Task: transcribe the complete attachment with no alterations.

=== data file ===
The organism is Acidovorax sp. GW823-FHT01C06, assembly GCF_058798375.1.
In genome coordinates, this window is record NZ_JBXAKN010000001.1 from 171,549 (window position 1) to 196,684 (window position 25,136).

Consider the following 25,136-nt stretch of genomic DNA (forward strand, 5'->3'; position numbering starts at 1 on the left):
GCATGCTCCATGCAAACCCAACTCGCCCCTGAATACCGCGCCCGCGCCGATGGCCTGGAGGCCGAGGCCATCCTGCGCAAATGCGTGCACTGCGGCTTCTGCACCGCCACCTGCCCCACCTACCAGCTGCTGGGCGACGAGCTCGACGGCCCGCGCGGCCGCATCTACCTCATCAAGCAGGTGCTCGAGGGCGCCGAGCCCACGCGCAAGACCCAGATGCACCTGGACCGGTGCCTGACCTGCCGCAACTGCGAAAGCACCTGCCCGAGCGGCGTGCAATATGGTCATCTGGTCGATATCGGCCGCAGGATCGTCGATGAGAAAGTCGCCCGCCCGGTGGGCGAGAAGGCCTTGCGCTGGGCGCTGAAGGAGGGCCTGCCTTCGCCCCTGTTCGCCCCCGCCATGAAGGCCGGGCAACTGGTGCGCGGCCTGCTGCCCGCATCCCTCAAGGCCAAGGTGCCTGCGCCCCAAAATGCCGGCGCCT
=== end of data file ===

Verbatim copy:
The organism is Acidovorax sp. GW823-FHT01C06, assembly GCF_058798375.1.
In genome coordinates, this window is record NZ_JBXAKN010000001.1 from 171,549 (window position 1) to 196,684 (window position 25,136).

Consider the following 25,136-nt stretch of genomic DNA (forward strand, 5'->3'; position numbering starts at 1 on the left):
GCATGCTCCATGCAAACCCAACTCGCCCCTGAATACCGCGCCCGCGCCGATGGCCTGGAGGCCGAGGCCATCCTGCGCAAATGCGTGCACTGCGGCTTCTGCACCGCCACCTGCCCCACCTACCAGCTGCTGGGCGACGAGCTCGACGGCCCGCGCGGCCGCATCTACCTCATCAAGCAGGTGCTCGAGGGCGCCGAGCCCACGCGCAAGACCCAGATGCACCTGGACCGGTGCCTGACCTGCCGCAACTGCGAAAGCACCTGCCCGAGCGGCGTGCAATATGGTCATCTGGTCGATATCGGCCGCAGGATCGTCGATGAGAAAGTCGCCCGCCCGGTGGGCGAGAAGGCCTTGCGCTGGGCGCTGAAGGAGGGCCTGCCTTCGCCCCTGTTCGCCCCCGCCATGAAGGCCGGGCAACTGGTGCGCGGCCTGCTGCCCGCATCCCTCAAGGCCAAGGTGCCTGCGCCCCAAAATGCCGGCGCCT